• Thanks for the response, I can not learn enough about the dialysis issue. My fistula is maybe 3 inches,not sure how high, maybe 1/2 inch as yours. My fistula runs good and stops bleeding quickly as well. The doctor wants me to have a fistula gram, he has not looked at ,it just has been a year since my last one. I am sick of all this crap and having to worry about all the dialysis problem, watching what food I eat, I have sharko foot, which my bones in my foot are disinigrating. I go to what feels like a million billion doctors. I hate all this, I hate it, I hate it, I hate it.


  8. tks for alot of information from yr article. i am Lilian from penang, malaysia. i have just started my 1st dialysis two days ago. and i am now having extensive bruises from the two cannulation site(though not swollen after some warm compress, but the bruises stay for 2 days already and not yet disappear. very worry now to go for second dialysis!


  9. Hi! My name is Nicole and I have been on dialysis since 1983 and I just wanted to share that my venous needle just blew 30 minutes ago!! It hasn’t happened to me for about 25 years! I panicked and felt really anxious. This was the first web page I found and I will say I felt calmer after reading this post. So don’t stress, even us long termers have their moment!! Great site by the way – I will be sharing it with my outreach nurse and my specialist!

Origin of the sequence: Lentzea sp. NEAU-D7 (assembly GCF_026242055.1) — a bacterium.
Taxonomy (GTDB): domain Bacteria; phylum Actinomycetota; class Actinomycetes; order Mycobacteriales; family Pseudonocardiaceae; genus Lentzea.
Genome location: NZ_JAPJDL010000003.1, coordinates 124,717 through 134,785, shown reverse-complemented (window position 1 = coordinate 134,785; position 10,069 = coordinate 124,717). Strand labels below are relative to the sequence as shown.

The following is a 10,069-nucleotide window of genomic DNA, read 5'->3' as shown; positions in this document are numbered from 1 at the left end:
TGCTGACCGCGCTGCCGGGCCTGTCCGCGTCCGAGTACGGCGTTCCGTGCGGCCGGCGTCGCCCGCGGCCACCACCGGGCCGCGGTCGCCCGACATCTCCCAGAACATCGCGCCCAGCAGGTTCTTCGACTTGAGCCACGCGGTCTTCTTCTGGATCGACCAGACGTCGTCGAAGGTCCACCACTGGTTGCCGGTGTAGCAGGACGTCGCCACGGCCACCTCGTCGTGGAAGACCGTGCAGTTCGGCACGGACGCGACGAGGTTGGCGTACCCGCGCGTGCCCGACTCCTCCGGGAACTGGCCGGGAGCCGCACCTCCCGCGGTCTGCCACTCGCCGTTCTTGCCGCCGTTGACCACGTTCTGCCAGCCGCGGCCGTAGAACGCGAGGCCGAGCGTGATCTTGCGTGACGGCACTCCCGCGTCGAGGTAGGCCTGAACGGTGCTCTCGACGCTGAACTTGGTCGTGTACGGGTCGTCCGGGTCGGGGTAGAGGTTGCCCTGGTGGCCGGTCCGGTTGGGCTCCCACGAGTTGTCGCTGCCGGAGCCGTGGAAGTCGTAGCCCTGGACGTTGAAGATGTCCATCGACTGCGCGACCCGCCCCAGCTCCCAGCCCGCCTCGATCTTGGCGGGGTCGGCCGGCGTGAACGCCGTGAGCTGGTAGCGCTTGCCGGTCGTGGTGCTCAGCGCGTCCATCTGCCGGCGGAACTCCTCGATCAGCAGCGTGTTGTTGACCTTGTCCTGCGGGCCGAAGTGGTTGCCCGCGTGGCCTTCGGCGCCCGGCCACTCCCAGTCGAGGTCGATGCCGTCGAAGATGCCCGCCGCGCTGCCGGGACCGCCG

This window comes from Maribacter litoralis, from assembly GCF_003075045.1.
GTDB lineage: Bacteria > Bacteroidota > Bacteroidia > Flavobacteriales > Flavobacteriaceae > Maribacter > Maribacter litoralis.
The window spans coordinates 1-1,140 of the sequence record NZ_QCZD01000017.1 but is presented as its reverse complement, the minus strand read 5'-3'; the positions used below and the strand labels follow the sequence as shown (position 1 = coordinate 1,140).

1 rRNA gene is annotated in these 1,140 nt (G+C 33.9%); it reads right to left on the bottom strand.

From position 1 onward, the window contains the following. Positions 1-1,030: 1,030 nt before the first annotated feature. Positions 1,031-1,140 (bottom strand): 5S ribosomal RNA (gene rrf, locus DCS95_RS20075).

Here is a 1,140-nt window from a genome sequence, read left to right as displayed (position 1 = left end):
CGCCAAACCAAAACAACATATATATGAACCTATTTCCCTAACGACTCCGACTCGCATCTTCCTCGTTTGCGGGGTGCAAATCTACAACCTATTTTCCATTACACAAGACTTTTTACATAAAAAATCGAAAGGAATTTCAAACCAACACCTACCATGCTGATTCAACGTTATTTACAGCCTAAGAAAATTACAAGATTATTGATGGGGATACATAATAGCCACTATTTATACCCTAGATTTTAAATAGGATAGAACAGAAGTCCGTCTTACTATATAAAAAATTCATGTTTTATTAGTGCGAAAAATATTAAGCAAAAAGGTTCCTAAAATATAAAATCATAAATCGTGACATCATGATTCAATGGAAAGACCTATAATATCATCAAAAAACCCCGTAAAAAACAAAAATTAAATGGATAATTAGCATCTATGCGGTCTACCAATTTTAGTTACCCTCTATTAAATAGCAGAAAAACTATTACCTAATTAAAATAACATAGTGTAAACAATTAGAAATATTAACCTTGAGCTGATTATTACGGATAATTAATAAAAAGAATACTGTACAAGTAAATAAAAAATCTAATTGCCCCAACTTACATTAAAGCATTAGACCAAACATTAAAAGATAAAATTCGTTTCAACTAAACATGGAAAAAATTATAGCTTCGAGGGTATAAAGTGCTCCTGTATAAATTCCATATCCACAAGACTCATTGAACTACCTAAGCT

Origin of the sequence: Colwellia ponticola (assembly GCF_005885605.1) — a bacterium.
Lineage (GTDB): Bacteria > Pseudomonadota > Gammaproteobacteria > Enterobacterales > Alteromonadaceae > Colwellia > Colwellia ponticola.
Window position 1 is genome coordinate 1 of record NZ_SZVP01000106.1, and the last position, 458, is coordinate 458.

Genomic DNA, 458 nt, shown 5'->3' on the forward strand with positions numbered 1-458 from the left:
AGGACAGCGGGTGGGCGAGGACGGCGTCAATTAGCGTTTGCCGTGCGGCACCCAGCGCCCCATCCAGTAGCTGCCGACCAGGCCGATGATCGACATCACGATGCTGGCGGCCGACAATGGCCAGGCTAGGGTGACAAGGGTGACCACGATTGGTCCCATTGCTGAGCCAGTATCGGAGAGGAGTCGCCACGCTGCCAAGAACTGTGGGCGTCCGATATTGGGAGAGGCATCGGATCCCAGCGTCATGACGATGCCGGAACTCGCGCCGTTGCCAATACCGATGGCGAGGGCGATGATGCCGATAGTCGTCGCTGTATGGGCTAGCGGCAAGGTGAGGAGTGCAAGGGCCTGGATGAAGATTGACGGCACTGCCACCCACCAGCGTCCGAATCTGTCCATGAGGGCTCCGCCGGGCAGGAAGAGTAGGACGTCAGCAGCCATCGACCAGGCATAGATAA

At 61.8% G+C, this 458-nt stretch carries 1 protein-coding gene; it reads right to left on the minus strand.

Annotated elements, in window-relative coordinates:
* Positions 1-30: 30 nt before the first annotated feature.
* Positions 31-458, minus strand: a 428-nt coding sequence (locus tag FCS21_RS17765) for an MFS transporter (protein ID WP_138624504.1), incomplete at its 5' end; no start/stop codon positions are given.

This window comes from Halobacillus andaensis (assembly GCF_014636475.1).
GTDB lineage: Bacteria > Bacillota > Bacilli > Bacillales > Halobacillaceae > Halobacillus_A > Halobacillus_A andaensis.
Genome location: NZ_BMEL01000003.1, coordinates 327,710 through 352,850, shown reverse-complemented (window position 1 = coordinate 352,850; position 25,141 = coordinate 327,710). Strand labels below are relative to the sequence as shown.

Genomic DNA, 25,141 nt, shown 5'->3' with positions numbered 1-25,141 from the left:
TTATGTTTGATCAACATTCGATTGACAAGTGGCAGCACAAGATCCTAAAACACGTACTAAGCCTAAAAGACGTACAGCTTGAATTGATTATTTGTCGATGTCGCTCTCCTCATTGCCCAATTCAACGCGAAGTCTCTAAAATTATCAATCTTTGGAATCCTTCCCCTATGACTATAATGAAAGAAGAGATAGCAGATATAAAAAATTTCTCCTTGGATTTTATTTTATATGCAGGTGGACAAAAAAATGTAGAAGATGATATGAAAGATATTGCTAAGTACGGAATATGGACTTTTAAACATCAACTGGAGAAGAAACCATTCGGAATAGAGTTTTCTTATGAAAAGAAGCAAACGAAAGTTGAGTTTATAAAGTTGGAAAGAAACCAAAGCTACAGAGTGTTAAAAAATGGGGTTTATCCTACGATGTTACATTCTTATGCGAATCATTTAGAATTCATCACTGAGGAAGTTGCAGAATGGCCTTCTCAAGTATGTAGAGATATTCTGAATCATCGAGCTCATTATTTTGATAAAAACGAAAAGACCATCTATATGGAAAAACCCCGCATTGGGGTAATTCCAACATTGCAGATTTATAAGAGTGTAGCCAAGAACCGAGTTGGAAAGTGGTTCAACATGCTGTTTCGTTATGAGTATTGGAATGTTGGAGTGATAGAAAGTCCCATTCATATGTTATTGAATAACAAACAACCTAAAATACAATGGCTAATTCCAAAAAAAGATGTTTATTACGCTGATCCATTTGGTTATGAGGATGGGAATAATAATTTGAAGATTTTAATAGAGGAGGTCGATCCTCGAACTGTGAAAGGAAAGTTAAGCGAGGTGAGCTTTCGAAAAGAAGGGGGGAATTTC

10. In my own experience there are two types of blow outs. The first is your fistula blow out, this is when your needle becomes dislodged and breaks thru the vein or artery. Very Painful, lots of bruising, and swelling.
    Then you have the more severe blow out and that is the access total failure. Usually due to scabs on the access. When this happens, you hope and pray that there is someone close at hand to help. Otherwise, pray the paramedics will arrive in time, because you are bleeding out. The uncontrollable pressure. blood squirting out everywhere. The lose of blood is so great and so fast the patent has but minutes to survive. The lose of blood is so severe that the patent soon starts to lose consciousness.